apart (once it is separated from the flower)? I will be looking at
        pollen loads taken off scopae and (hopefully) identifying the pollen
        grains to species when possible. I know Lupine pollen is difficult if
        not impossible to distinguish between species by just looking at the
        external structure. Does anyone know of any magic tricks to tell
        Lupine species apart?

        Thank you!

        Kim McFarland
        Humboldt State University


      • Retha Meier
        Kim, Please contact Peter Bernhardt at Saint Louis University. (314) 977-7152 or bernhap2@slu.edu Sincerely, Retha Meier
        Message 3 of 4 , Nov 19, 2008
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          Kim,
           
          Please contact Peter Bernhardt at Saint Louis University.  (314) 977-7152 or bernhap2@...
           
          Sincerely,
           
          Retha Meier

          On Wed, Nov 12, 2008 at 11:40 AM, Kim McFarland <megachilidae@...> wrote:

          Hi Bee Folks,

          Has anyone found a way to tell pollen from different Lupine species
          apart (once it is separated from the flower)? I will be looking at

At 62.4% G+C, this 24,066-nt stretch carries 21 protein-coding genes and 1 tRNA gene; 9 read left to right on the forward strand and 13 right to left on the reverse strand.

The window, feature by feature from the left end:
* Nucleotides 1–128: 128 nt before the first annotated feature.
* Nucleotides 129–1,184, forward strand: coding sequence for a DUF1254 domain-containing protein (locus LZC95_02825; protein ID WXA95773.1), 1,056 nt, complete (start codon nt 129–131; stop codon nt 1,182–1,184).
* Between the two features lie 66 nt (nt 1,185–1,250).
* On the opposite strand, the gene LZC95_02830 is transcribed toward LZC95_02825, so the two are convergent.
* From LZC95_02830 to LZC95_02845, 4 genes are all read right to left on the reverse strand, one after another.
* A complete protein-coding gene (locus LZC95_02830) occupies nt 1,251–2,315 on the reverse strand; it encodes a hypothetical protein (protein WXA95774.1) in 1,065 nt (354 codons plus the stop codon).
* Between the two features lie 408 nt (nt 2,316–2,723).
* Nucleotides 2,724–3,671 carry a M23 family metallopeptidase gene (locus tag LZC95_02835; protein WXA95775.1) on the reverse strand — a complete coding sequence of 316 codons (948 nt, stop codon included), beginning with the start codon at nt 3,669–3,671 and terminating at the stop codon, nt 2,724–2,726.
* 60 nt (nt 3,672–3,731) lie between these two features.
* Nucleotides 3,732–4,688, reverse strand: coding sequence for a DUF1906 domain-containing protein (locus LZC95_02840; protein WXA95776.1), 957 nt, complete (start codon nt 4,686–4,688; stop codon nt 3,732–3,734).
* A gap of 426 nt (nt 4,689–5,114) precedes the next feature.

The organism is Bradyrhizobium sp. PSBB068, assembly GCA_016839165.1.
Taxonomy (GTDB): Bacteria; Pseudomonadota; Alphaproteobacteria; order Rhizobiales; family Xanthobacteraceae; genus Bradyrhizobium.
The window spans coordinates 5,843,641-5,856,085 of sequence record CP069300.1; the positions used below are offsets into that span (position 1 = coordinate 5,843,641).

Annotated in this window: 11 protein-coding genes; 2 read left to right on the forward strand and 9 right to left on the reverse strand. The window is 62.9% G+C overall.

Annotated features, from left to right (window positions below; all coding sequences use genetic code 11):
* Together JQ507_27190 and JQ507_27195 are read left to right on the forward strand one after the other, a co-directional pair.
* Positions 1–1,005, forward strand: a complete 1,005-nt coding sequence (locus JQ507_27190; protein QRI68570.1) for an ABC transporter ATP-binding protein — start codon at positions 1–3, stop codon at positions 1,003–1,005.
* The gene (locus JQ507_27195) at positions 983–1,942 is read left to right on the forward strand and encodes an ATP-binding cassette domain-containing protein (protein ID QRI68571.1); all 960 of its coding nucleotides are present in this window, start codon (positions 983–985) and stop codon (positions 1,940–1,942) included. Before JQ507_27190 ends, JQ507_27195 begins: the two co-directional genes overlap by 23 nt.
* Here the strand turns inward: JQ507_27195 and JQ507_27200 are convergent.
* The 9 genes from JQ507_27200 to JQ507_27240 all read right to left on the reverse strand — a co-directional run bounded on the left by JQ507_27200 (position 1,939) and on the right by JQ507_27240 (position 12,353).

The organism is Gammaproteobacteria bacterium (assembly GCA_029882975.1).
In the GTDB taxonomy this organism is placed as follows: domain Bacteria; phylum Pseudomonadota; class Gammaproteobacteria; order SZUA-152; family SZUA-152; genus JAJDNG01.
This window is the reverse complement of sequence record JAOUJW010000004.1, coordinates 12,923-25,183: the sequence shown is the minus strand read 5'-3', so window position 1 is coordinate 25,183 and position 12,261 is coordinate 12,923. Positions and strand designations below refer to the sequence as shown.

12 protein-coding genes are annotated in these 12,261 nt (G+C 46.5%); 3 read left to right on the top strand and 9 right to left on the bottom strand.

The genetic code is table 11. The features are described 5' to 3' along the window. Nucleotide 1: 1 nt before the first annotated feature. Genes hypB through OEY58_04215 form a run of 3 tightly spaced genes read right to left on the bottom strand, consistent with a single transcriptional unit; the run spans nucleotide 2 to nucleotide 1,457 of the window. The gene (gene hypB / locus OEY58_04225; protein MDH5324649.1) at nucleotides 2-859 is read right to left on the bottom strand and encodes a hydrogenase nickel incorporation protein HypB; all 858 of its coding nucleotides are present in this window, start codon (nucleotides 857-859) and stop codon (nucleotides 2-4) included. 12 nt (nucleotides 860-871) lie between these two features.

pollen loads taken off scopae and (hopefully) identifying the pollen
          grains to species when possible. I know Lupine pollen is difficult if
          not impossible to distinguish between species by just looking at the
          external structure. Does anyone know of any magic tricks to tell
          Lupine species apart?

          Thank you!

          Kim McFarland
          Humboldt State University


        • Peter Bernhardt
          Dear Retha: I answered Kim s message last week. She never replied. I wonder if she got it? Peter
          Message 4 of 4 , Nov 19, 2008
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            Dear Retha:

            I answered Kim's message last week.  She never replied.  I wonder if she got it?

            Peter

            On Wed, Nov 19, 2008 at 12:49 PM, Retha Meier <rmeier2@...> wrote:

            Kim,
             
            Please contact Peter Bernhardt at Saint Louis University.  (314) 977-7152 or bernhap2@...
             
            Sincerely,
             
            Retha Meier

            On Wed, Nov 12, 2008 at 11:40 AM, Kim McFarland <megachilidae@...> wrote:

            Hi Bee Folks,

            Has anyone found a way to tell pollen from different Lupine species
            apart (once it is separated from the flower)? I will be looking at
            pollen loads taken off scopae and (hopefully) identifying the pollen
            grains to species when possible. I know Lupine pollen is difficult if
            not impossible to distinguish between species by just looking at the
            external structure. Does anyone know of any magic tricks to tell
            Lupine species apart?

            Thank you!

            Kim McFarland
            Humboldt State University